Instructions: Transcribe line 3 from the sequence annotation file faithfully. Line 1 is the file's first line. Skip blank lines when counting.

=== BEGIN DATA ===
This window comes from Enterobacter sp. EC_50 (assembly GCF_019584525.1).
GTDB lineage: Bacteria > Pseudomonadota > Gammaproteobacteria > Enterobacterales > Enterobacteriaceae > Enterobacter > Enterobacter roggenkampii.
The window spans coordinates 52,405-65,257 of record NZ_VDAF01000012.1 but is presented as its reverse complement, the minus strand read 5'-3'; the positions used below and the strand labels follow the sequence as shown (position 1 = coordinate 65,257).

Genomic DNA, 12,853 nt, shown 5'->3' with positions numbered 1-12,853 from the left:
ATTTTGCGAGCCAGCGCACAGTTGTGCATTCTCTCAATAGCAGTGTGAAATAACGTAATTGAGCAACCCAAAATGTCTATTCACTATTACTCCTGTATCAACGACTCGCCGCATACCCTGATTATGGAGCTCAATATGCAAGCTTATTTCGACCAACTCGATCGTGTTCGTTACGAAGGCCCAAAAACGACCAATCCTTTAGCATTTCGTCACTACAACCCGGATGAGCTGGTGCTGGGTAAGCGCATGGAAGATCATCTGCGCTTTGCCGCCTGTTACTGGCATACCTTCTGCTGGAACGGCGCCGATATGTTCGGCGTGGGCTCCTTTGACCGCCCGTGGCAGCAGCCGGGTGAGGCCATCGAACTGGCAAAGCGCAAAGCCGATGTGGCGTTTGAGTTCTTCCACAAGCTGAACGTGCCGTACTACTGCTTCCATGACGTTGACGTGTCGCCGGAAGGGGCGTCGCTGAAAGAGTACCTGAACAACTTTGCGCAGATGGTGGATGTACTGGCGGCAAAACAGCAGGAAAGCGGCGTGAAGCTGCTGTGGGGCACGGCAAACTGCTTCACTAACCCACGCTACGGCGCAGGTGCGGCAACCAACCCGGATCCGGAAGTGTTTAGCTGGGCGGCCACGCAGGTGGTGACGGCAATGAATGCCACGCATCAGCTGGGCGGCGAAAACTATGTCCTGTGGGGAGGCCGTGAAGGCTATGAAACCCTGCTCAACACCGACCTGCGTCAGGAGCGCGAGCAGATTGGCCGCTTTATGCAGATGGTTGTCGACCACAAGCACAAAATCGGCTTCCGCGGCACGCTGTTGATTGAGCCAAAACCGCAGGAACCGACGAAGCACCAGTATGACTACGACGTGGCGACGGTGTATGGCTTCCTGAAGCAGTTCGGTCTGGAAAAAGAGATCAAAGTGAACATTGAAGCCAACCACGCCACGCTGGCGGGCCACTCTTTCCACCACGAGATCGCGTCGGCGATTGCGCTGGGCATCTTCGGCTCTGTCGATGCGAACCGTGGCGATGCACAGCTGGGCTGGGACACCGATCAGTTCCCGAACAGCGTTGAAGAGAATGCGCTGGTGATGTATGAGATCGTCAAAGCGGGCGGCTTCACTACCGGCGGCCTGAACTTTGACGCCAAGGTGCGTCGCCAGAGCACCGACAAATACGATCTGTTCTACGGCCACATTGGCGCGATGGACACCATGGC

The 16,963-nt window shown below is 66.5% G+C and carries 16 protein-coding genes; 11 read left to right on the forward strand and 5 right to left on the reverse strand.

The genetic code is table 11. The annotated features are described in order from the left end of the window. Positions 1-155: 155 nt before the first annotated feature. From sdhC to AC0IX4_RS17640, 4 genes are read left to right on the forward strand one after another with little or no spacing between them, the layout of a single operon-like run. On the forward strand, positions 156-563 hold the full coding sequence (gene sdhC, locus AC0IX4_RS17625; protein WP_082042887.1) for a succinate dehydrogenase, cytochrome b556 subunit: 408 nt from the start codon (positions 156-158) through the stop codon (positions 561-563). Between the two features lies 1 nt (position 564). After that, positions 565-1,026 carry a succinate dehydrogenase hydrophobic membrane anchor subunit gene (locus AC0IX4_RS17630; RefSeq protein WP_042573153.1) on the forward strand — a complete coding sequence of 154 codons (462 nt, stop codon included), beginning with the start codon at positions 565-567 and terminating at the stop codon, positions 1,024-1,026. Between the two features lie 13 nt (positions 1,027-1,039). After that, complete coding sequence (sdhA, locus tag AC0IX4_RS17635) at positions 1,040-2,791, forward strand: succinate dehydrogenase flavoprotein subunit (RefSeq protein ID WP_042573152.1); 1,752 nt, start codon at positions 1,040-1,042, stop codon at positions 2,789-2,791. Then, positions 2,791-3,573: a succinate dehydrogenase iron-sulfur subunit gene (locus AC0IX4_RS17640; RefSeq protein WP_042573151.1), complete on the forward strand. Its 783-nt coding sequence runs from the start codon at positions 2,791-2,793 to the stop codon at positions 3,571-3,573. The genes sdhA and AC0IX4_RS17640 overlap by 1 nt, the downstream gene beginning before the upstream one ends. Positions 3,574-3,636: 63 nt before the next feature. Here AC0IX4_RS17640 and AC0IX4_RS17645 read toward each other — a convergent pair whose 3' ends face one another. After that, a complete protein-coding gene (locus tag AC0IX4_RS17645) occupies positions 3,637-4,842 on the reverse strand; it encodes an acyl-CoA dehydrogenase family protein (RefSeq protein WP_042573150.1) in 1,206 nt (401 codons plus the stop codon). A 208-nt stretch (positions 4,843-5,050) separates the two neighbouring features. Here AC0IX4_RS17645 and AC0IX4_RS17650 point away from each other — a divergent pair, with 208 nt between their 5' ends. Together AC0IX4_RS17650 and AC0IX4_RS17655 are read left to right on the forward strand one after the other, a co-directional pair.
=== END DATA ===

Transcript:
The window spans coordinates 52,405-65,257 of record NZ_VDAF01000012.1 but is presented as its reverse complement, the minus strand read 5'-3'; the positions used below and the strand labels follow the sequence as shown (position 1 = coordinate 65,257).